Waiting on the Gov…..

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RI lawmakers approve medical marijuana plan

 

PROVIDENCE —  The Rhode Island House endorsed compromise legislation Wednesday that supporters say should allow medical marijuana dispensaries to open without the fear of federal prosecution.

The measure now heads to Gov. Lincoln Chafee, who is expected to sign it into law. Once that happens dispensaries could be open within several months.

Under the bill, dispensaries would be allowed to possess up to 1,500 ounces of marijuana. The proposal would also allow law enforcement to inspect dispensaries and give the state police a seat on the board overseeing the facilities. All three provisions were added to assuage the concerns of federal authorities.

“This is a work in progress,” said the bill’s House sponsor, Rep. Scott Slater, D-Providence. “There are caps in place. … I think once people see these compassion centers up and running and helping so many people, they’ll be proud.”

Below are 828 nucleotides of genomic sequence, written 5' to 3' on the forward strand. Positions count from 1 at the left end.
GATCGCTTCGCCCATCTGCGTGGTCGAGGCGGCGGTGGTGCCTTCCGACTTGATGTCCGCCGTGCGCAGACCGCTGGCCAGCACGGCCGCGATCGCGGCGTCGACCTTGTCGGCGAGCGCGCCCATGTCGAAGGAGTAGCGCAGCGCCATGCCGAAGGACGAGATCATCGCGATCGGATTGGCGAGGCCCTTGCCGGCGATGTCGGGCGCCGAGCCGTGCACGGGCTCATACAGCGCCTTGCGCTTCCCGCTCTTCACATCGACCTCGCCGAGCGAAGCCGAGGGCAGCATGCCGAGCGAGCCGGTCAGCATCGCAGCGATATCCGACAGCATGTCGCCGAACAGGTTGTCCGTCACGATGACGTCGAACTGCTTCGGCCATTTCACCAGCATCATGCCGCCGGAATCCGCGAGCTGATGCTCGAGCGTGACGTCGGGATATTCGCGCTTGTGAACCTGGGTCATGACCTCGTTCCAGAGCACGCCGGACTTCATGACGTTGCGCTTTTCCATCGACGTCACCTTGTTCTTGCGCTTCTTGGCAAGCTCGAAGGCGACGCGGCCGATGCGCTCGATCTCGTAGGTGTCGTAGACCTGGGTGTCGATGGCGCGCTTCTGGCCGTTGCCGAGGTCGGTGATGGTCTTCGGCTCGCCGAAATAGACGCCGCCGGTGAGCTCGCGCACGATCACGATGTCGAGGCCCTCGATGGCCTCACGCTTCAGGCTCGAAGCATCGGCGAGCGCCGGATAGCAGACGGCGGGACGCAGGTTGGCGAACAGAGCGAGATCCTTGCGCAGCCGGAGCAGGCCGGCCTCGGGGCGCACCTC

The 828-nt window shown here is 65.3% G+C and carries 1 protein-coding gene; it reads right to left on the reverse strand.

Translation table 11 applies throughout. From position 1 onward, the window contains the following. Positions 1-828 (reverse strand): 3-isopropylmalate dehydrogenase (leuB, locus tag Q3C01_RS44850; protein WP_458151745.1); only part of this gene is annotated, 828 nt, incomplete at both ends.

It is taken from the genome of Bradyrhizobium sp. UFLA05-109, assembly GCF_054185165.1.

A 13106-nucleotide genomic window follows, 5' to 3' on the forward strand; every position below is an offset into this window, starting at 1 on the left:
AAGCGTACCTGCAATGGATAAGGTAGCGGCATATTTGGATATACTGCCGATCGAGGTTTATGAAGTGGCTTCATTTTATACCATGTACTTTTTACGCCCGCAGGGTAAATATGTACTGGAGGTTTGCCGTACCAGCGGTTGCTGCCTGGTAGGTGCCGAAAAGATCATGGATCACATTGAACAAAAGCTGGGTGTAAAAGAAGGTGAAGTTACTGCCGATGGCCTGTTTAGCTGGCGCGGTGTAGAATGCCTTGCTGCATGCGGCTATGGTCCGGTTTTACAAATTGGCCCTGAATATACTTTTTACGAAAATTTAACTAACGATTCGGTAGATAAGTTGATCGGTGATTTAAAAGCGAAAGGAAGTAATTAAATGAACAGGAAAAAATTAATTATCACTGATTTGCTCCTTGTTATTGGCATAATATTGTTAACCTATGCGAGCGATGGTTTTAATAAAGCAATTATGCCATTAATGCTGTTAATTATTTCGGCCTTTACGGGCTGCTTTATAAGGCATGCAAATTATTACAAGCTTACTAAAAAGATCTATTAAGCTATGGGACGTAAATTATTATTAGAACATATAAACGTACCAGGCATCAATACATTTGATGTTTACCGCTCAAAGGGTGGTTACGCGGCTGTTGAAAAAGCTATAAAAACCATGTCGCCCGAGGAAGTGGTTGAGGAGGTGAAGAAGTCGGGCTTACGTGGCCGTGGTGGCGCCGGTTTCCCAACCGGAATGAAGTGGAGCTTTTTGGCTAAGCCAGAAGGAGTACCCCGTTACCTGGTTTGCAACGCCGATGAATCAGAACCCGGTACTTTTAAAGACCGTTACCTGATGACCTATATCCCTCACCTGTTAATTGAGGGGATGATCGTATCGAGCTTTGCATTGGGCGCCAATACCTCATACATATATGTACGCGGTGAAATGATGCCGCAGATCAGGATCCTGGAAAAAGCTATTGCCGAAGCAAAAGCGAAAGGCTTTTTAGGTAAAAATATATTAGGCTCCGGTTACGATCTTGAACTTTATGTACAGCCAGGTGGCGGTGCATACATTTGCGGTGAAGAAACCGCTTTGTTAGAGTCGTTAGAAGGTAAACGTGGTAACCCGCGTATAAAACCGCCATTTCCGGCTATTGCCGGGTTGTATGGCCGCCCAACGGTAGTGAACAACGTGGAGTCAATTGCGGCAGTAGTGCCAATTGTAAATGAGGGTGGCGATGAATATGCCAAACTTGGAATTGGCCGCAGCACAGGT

The House voted 64-7 Wednesday to pass its version of the legislation. It then approved the Senate version, too, sending the proposal to Chafee’s desk.

Three state-authorized dispensaries were planning to open last year when Rhode Island’s U.S. Attorney Peter Neronha warned they could face criminal prosecution for violating federal drug laws. Chafee halted the process, and then worked with lawmakers this year on the compromise.

While supporters are optimistic, there’s no guarantee the new rules will satisfy federal authorities.

After the Senate approved its version of the bill last week, Neronha issued a statement indicating that the U.S. Justice Department remains concerned about “large-scale commercial cultivation and distribution” of marijuana. Neronha warned last year that while patients wouldn’t face prosecution, dispensary operators might.

More than 4,400 Rhode Islanders are now enrolled in the state’s medical marijuana program.

State law allows patients to legally possess small amounts of marijuana to treat conditions including chronic pain, severe nausea, seizures and multiple sclerosis.

In 2009, lawmakers passed legislation to set up compassion centers where patients could obtain marijuana in a state-regulated environment.

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